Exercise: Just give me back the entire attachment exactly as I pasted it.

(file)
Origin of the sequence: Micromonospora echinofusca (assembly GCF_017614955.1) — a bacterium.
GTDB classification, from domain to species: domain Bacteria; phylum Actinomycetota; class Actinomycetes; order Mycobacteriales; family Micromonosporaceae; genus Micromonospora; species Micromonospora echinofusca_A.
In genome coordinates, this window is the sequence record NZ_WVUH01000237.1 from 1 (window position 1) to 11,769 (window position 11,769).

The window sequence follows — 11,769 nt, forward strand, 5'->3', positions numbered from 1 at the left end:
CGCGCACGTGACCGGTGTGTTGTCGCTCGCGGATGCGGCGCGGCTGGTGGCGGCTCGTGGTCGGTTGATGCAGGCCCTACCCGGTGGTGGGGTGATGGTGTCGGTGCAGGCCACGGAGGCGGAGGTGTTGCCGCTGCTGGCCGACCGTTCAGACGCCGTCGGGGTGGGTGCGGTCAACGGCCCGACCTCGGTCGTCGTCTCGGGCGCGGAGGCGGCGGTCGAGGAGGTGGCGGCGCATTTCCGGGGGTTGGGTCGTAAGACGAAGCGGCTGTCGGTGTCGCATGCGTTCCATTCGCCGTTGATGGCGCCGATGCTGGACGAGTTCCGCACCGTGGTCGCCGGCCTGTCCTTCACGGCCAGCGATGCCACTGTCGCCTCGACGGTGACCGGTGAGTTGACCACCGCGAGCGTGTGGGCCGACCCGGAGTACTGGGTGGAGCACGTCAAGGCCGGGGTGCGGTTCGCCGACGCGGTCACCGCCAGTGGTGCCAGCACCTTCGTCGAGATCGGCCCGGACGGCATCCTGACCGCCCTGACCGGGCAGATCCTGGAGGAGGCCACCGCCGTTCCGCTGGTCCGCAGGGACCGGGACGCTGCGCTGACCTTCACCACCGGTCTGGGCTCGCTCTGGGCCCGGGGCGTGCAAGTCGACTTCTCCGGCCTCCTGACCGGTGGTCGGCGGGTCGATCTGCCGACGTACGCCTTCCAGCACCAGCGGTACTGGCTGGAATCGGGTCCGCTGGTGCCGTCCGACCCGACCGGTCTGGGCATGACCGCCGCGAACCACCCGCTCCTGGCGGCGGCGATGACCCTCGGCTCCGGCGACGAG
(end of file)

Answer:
Origin of the sequence: Micromonospora echinofusca (assembly GCF_017614955.1) — a bacterium.
GTDB classification, from domain to species: domain Bacteria; phylum Actinomycetota; class Actinomycetes; order Mycobacteriales; family Micromonosporaceae; genus Micromonospora; species Micromonospora echinofusca_A.
In genome coordinates, this window is the sequence record NZ_WVUH01000237.1 from 1 (window position 1) to 11,769 (window position 11,769).

The window sequence follows — 11,769 nt, forward strand, 5'->3', positions numbered from 1 at the left end:
CGCGCACGTGACCGGTGTGTTGTCGCTCGCGGATGCGGCGCGGCTGGTGGCGGCTCGTGGTCGGTTGATGCAGGCCCTACCCGGTGGTGGGGTGATGGTGTCGGTGCAGGCCACGGAGGCGGAGGTGTTGCCGCTGCTGGCCGACCGTTCAGACGCCGTCGGGGTGGGTGCGGTCAACGGCCCGACCTCGGTCGTCGTCTCGGGCGCGGAGGCGGCGGTCGAGGAGGTGGCGGCGCATTTCCGGGGGTTGGGTCGTAAGACGAAGCGGCTGTCGGTGTCGCATGCGTTCCATTCGCCGTTGATGGCGCCGATGCTGGACGAGTTCCGCACCGTGGTCGCCGGCCTGTCCTTCACGGCCAGCGATGCCACTGTCGCCTCGACGGTGACCGGTGAGTTGACCACCGCGAGCGTGTGGGCCGACCCGGAGTACTGGGTGGAGCACGTCAAGGCCGGGGTGCGGTTCGCCGACGCGGTCACCGCCAGTGGTGCCAGCACCTTCGTCGAGATCGGCCCGGACGGCATCCTGACCGCCCTGACCGGGCAGATCCTGGAGGAGGCCACCGCCGTTCCGCTGGTCCGCAGGGACCGGGACGCTGCGCTGACCTTCACCACCGGTCTGGGCTCGCTCTGGGCCCGGGGCGTGCAAGTCGACTTCTCCGGCCTCCTGACCGGTGGTCGGCGGGTCGATCTGCCGACGTACGCCTTCCAGCACCAGCGGTACTGGCTGGAATCGGGTCCGCTGGTGCCGTCCGACCCGACCGGTCTGGGCATGACCGCCGCGAACCACCCGCTCCTGGCGGCGGCGATGACCCTCGGCTCCGGCGACGAG